How to spot a hoax online

By New Scientist staff writer June 16, 2018 12:05:57When people say they’re writing a new article on a blog, it can be hard to know if it’s a genuine article or a poorly written hoax.

But there’s a simple rule that every online blogger should follow.

It says: If you’re posting something with no content, make sure you use a headline, title, and body copy that’s similar to what you’d use on a real article.

And if you’re going to be using a photo or video for your article, use the same type of image or video, too.

So, to start with, this rule doesn’t apply to blog posts by people who don’t use social media, but if you post a hoax article on your own site, you need to follow it.

Here are some things you should check to be sure:If the story is genuine, but not original: The headline should be a well-known and well-researched headline that describes the story, not a generic phrase like “This article will be published on my blog”.

This makes it harder for people to be fooled by fake articles.

If you can’t find a well written headline that makes it clear that this is a genuine story, you may have to use a picture or video.

A well-written headline should have no content (including images and videos) that’s clearly written to look like it’s from a real website, but the content is not original.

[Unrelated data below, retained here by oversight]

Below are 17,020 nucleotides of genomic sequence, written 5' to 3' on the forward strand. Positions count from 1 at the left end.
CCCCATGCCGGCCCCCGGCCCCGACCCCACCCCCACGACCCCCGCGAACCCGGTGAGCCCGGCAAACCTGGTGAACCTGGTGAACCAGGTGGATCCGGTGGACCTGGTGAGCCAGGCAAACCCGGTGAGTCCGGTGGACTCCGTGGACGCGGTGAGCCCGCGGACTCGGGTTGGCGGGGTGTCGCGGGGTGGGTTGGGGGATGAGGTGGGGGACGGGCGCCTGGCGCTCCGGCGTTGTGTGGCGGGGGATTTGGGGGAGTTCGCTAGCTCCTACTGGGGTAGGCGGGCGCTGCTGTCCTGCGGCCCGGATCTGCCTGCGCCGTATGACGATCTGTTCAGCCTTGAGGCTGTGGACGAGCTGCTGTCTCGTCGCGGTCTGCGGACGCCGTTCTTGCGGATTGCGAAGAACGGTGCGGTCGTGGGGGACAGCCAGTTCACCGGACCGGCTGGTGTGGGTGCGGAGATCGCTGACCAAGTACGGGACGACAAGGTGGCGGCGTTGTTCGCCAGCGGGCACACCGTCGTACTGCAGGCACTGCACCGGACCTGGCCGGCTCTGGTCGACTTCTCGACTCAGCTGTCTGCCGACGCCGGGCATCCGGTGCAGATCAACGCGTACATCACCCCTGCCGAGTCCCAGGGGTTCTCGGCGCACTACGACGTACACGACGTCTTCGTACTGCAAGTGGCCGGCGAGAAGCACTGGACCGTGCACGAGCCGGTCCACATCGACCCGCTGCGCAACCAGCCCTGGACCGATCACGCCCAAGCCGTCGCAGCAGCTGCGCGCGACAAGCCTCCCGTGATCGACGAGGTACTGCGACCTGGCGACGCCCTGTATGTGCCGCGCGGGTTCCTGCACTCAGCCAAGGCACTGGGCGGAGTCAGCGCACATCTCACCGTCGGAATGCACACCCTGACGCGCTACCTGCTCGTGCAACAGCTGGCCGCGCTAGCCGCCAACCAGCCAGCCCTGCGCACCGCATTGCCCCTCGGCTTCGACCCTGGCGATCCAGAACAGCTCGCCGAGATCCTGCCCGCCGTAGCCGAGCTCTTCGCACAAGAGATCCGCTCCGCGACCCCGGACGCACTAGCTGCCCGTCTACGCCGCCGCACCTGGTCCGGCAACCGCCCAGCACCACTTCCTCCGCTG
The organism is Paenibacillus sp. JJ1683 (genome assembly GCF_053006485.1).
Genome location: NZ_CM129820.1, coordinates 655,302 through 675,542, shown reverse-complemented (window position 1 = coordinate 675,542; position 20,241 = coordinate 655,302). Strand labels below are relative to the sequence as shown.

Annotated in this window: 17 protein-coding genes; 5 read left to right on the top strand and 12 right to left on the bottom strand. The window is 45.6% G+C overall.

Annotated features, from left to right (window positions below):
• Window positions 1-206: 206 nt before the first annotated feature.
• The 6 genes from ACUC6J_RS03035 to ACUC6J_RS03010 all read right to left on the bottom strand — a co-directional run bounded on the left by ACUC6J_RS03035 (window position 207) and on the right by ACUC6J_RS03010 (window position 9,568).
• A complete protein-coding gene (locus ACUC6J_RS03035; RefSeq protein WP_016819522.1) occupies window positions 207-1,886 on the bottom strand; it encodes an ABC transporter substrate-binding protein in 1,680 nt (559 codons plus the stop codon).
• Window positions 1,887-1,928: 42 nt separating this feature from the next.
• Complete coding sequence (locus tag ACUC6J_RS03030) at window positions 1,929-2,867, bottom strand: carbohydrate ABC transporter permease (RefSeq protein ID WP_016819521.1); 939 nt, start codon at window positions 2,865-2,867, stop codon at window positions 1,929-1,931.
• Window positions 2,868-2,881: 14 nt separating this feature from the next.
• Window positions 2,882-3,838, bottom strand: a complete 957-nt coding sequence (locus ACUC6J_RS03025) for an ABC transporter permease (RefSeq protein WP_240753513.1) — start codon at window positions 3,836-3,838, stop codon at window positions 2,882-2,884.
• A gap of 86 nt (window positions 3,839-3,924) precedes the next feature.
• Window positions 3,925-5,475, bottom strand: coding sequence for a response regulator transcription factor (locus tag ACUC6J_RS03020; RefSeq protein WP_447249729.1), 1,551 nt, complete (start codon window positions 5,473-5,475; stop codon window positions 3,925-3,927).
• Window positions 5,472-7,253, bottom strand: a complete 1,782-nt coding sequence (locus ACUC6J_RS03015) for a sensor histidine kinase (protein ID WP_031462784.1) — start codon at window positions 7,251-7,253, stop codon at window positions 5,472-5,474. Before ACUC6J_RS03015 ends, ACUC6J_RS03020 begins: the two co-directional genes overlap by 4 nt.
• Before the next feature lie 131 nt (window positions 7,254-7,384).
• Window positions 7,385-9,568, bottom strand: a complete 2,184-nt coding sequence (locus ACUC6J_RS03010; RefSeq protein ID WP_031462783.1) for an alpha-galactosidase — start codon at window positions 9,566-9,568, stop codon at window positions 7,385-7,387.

The same goes for the text of the headline.

A well-edited headline that doesn’t have any content will be easy for people who are trying to trick you into believing it is from a website.

The headline should tell people what the story should be about.

It should say something like: I’m writing about a new study about this topic.

The body copy should make it clear what you’re trying to say and how it’s being read, but it shouldn’t be too long or too detailed.

If the article is a hoax: If it’s not from a reputable website, the headline should say: This is a fake article from a dubious source.

This is a bogus article from another website.

This article is the work of a sock puppet.

This article is an attempt to deceive people by claiming to be from an accredited organisation.

The article should be short and to the point, with a simple headline that says “I’m writing this on my own blog.”

The body of the article should contain no more than a single sentence about the topic of the blog post.

If it’s just a story on a site that is no longer available, the text should be: I have a story that is just a little too good to be true.